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Shortage of Dentists Worries Liberian Doctor

Shortage of Dentists Worries Liberian Doctor

Monrovia - An aging Dr. Ayele Ajavon-Cox is worried that when she retires from public service to private practice, there would be a shortage of dentists in Liberia.

“We have only six dentists and two of the six have already past the retirement stage, and they are me and Taylor Neal, and there is nobody to replace us,” she says. “I want retire and work for Smile Liberia, but if I do, what will Liberians have? Dr. Neal is in private practice, I am the only oldest dentist in government practice right now. So it is about time the younger people come on board.” Making this revelation at the observance of World Oral Health Day hosted by Smile For Liberia International and partners at the Paynesville City Hall, Dr. Cox disclosed that the Government of Liberia has a Memorandum of Understanding (MOU) with the United Methodist Church to train low level practitioners for dental purposes. The trained nurses who meet the criteria of being a BSC Registered Nurse (RN) must have practiced for more than five or six years. “I do not think the government has thought that when these people graduate, they would need equipment to be able to take care of the people they are assigned to. Presently, two of the trainees work at the ELWA Hospital and one works in Voinjama, but there is one who was in Bomi, but had nothing to work with, so he is gone to work as an RN instead”, Dr. Cox narrated. Dr. Cox who has been practicing since 1973 and has been working for over forty years as a dentist, said there are young Liberians abroad who have taken student loans and they must repay those loans before returning to work and live in Liberia. Dr. Taylor Neal, one of the oldest dentists in Liberia briefly spoke about the dilapidated infrastructure at Liberia’s public facilities. He said the situation in Liberia is very difficult when it comes to oral hygiene for a population of over three million people and only four dentists, adding that it is not enough. “We must look at the infrastructure of the medical situation in Liberia; you will find that the equipment used at our public facilities is outdated. There are equipment in the medical department at JFK that have been there for over forty to fifty years. There has to be an overhauling of the infrastructure and equipment at our public facilities, because Redemption is even worse,” says Dr. Neal. “Those outdated equipment includes X-rays machines and other equipment that will make our work easier. Only the private clinics have those machines for proper care. We also need to get instruments in our public facilities. They are non-existent; they are all makeshift situations that you have to manage and do your work.   The emphasis has to be placed on training of people who will come back and be of service. I am not a politician, but a concern Liberian and I think that somewhere along the line, we should make an effort to improve our oral health system.” Dr. Neal said he is pushing closer to retirement age. He warned that Liberia needs to more dentists to handle its oral health brouhaha. “We cannot rely on nurses who are helping the dentists, because they are not familiar with the entire practice so we cannot rely on them. We must find a way where trained people can come in and take over from our aging doctors”, said Dr. Neal. Emphasizing on oral health, Dr. Cox said they targeted 200 children and adults to service free of charge. As students registered and walked in for examination, others waited in chairs for their turn. Held under the theme “Healthy Mouth, Healthy Body”, World Oral Health Day brought together forty students from Candle Light School in Paynesville, and the Christian A. Richards Elementary School, located in Clay Ashland.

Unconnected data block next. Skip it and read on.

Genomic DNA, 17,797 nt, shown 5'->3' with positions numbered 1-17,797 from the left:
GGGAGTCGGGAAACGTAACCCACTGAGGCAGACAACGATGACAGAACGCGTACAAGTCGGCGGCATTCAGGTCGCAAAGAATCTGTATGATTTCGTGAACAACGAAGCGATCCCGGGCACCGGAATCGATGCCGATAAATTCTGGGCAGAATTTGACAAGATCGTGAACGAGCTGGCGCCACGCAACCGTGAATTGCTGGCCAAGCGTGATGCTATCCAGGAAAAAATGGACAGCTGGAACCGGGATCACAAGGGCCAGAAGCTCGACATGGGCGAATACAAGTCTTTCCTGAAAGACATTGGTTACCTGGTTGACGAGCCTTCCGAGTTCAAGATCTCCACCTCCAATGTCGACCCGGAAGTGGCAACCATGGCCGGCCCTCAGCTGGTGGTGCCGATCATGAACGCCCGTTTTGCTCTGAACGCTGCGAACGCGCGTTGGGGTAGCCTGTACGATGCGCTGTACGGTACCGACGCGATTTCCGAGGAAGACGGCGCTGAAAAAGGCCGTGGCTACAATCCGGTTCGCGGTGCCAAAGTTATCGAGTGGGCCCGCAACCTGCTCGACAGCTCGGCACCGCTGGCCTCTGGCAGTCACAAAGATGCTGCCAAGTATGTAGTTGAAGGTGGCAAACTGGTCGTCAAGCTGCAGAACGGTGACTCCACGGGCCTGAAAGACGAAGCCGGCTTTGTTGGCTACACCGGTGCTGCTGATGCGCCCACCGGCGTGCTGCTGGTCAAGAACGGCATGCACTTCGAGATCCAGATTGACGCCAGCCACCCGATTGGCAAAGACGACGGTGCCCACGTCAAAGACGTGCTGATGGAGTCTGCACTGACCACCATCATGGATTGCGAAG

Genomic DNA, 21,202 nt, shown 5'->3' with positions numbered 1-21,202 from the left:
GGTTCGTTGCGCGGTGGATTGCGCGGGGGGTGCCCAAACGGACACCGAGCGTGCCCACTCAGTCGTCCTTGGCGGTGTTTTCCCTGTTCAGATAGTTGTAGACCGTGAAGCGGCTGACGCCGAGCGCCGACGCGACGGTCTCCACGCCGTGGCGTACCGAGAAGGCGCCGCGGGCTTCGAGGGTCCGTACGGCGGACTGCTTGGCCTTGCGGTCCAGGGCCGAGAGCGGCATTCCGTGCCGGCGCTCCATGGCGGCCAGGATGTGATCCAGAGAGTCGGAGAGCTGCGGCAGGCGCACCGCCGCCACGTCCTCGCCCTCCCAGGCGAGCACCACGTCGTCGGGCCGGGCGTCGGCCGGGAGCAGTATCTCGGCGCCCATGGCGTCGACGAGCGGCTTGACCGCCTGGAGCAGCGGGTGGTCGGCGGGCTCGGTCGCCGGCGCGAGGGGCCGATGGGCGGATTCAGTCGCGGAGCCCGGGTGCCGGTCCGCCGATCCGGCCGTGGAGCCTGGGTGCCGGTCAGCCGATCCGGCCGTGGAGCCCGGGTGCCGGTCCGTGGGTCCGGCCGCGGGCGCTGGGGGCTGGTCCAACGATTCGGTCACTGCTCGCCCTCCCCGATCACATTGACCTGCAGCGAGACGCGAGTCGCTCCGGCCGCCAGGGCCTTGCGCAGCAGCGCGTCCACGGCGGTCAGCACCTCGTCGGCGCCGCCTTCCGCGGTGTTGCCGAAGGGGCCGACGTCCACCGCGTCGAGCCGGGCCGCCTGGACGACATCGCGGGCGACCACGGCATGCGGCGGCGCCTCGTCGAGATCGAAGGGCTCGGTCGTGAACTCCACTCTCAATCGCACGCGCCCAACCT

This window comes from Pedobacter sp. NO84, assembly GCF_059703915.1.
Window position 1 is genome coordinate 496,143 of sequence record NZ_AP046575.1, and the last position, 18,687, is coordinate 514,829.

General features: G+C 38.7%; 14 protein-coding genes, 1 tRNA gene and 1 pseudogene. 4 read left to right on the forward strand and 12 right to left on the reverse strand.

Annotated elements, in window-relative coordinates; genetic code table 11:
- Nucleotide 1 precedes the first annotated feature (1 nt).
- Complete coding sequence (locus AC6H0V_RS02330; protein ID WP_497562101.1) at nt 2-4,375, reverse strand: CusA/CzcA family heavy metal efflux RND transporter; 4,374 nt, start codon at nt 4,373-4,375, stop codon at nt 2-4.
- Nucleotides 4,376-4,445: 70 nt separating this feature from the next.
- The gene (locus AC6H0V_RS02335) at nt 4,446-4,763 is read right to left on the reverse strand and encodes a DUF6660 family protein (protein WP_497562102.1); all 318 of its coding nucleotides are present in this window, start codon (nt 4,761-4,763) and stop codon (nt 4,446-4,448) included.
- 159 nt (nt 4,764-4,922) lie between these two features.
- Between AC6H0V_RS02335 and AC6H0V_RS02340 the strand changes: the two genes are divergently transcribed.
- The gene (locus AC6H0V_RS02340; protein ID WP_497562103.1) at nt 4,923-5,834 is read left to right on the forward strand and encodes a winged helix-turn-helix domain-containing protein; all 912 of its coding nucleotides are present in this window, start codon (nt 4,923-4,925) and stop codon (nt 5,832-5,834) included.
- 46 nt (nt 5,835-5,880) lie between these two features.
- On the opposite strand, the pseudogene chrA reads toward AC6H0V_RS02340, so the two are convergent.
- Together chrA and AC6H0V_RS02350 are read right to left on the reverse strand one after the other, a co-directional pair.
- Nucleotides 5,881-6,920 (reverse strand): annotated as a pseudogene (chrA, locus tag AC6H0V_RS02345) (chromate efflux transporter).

Reporting: Mae Azango This email address is being protected from spambots. You need JavaScript enabled to view it.
 

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